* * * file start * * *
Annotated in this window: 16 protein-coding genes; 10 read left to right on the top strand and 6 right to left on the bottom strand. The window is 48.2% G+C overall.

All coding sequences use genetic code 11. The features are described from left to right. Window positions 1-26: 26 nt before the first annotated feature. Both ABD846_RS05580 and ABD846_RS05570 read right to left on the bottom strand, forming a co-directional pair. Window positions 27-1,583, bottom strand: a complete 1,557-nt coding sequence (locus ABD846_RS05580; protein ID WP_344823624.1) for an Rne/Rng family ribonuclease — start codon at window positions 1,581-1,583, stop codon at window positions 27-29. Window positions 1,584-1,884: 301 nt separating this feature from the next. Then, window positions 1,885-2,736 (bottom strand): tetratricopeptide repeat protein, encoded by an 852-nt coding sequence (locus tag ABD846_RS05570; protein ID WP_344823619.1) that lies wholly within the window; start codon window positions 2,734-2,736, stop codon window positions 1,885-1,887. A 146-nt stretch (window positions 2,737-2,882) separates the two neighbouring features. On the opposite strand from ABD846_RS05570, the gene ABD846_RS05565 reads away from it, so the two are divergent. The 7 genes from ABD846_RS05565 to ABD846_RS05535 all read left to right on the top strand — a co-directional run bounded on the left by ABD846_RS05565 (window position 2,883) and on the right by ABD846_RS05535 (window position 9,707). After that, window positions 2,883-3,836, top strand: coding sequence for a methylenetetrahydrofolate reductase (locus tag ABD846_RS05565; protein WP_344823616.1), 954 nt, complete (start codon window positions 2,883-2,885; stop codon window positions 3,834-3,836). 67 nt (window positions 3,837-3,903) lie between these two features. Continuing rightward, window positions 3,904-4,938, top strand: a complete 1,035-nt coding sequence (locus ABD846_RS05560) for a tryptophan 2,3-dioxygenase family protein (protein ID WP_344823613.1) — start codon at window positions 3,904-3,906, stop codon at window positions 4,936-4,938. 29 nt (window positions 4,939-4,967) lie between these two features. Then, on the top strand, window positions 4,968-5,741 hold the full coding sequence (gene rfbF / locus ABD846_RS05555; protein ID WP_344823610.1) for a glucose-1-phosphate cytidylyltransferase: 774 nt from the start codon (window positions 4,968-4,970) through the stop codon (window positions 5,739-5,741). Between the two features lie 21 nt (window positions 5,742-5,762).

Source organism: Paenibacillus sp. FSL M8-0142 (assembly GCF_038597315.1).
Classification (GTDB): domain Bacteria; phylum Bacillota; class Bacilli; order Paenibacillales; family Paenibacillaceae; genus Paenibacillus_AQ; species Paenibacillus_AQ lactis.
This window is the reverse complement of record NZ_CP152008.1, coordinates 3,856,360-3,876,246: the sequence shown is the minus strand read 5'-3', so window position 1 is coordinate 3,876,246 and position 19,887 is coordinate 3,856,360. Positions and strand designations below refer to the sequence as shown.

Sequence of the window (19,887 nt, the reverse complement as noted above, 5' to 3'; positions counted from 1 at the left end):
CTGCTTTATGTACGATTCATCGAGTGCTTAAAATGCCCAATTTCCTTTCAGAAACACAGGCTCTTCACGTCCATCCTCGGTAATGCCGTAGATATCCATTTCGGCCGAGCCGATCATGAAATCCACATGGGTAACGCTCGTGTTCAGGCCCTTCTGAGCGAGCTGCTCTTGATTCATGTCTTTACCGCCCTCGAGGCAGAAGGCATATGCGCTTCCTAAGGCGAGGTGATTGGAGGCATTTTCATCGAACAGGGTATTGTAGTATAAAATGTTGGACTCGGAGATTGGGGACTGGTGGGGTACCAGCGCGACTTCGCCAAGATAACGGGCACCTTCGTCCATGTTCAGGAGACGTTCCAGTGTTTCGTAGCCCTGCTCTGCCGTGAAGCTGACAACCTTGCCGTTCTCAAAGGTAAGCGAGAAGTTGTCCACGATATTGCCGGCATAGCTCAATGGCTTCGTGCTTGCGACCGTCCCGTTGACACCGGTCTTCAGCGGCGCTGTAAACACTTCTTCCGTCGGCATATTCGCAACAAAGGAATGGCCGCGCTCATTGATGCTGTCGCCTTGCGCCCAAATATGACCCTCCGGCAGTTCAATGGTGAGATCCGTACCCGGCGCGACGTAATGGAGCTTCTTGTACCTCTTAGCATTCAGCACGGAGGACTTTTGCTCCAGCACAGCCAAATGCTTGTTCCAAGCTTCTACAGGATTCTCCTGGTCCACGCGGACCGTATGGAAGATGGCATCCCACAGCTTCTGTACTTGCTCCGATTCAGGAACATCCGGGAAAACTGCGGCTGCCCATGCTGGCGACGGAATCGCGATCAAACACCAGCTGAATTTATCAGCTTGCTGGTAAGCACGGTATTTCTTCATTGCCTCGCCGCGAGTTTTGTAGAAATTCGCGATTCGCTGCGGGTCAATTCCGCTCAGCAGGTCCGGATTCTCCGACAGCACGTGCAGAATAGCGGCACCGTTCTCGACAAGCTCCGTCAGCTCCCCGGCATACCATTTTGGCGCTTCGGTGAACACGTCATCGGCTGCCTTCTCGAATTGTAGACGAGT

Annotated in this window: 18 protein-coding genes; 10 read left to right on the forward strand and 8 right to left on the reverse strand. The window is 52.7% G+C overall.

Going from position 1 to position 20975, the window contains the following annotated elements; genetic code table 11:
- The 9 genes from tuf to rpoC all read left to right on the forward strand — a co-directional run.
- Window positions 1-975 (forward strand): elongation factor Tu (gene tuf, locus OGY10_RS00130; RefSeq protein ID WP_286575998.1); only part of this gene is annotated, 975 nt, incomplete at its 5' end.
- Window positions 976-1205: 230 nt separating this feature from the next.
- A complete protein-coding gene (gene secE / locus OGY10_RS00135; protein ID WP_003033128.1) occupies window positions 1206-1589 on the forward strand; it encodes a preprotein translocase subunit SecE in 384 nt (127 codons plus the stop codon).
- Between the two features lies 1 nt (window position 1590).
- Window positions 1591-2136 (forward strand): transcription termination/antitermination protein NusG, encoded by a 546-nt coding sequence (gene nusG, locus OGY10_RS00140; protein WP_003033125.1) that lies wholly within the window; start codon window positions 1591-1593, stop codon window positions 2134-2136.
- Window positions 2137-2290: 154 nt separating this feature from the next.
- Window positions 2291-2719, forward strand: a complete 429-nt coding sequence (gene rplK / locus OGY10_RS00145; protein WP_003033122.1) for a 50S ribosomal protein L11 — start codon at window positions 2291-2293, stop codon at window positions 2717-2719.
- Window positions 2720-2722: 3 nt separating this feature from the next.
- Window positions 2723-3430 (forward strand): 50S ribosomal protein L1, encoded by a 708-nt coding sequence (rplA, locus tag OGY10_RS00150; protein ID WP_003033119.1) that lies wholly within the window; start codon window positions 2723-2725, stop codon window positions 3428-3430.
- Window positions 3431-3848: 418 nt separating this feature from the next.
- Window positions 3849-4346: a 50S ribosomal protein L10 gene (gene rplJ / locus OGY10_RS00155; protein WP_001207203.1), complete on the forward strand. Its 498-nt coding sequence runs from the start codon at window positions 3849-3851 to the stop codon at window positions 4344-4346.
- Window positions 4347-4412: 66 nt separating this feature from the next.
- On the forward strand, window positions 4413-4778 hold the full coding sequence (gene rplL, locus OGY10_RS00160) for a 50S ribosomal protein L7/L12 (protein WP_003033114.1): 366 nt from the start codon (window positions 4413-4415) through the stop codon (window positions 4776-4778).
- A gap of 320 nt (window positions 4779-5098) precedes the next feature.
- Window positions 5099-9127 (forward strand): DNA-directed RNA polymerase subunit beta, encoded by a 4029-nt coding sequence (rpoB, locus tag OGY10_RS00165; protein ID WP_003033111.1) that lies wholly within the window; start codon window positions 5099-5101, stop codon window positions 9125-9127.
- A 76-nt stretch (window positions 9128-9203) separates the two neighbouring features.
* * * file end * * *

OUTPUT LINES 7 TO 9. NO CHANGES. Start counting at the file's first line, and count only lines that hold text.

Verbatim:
CTGCTTTATGTACGATTCATCGAGTGCTTAAAATGCCCAATTTCCTTTCAGAAACACAGGCTCTTCACGTCCATCCTCGGTAATGCCGTAGATATCCATTTCGGCCGAGCCGATCATGAAATCCACATGGGTAACGCTCGTGTTCAGGCCCTTCTGAGCGAGCTGCTCTTGATTCATGTCTTTACCGCCCTCGAGGCAGAAGGCATATGCGCTTCCTAAGGCGAGGTGATTGGAGGCATTTTCATCGAACAGGGTATTGTAGTATAAAATGTTGGACTCGGAGATTGGGGACTGGTGGGGTACCAGCGCGACTTCGCCAAGATAACGGGCACCTTCGTCCATGTTCAGGAGACGTTCCAGTGTTTCGTAGCCCTGCTCTGCCGTGAAGCTGACAACCTTGCCGTTCTCAAAGGTAAGCGAGAAGTTGTCCACGATATTGCCGGCATAGCTCAATGGCTTCGTGCTTGCGACCGTCCCGTTGACACCGGTCTTCAGCGGCGCTGTAAACACTTCTTCCGTCGGCATATTCGCAACAAAGGAATGGCCGCGCTCATTGATGCTGTCGCCTTGCGCCCAAATATGACCCTCCGGCAGTTCAATGGTGAGATCCGTACCCGGCGCGACGTAATGGAGCTTCTTGTACCTCTTAGCATTCAGCACGGAGGACTTTTGCTCCAGCACAGCCAAATGCTTGTTCCAAGCTTCTACAGGATTCTCCTGGTCCACGCGGACCGTATGGAAGATGGCATCCCACAGCTTCTGTACTTGCTCCGATTCAGGAACATCCGGGAAAACTGCGGCTGCCCATGCTGGCGACGGAATCGCGATCAAACACCAGCTGAATTTATCAGCTTGCTGGTAAGCACGGTATTTCTTCATTGCCTCGCCGCGAGTTTTGTAGAAATTCGCGATTCGCTGCGGGTCAATTCCGCTCAGCAGGTCCGGATTCTCCGACAGCACGTGCAGAATAGCGGCACCGTTCTCGACAAGCTCCGTCAGCTCCCCGGCATACCATTTTGGCGCTTCGGTGAACACGTCATCGGCTGCCTTCTCGAATTGTAGACGAGT

Annotated in this window: 18 protein-coding genes; 10 read left to right on the forward strand and 8 right to left on the reverse strand. The window is 52.7% G+C overall.

Going from position 1 to position 20975, the window contains the following annotated elements; genetic code table 11: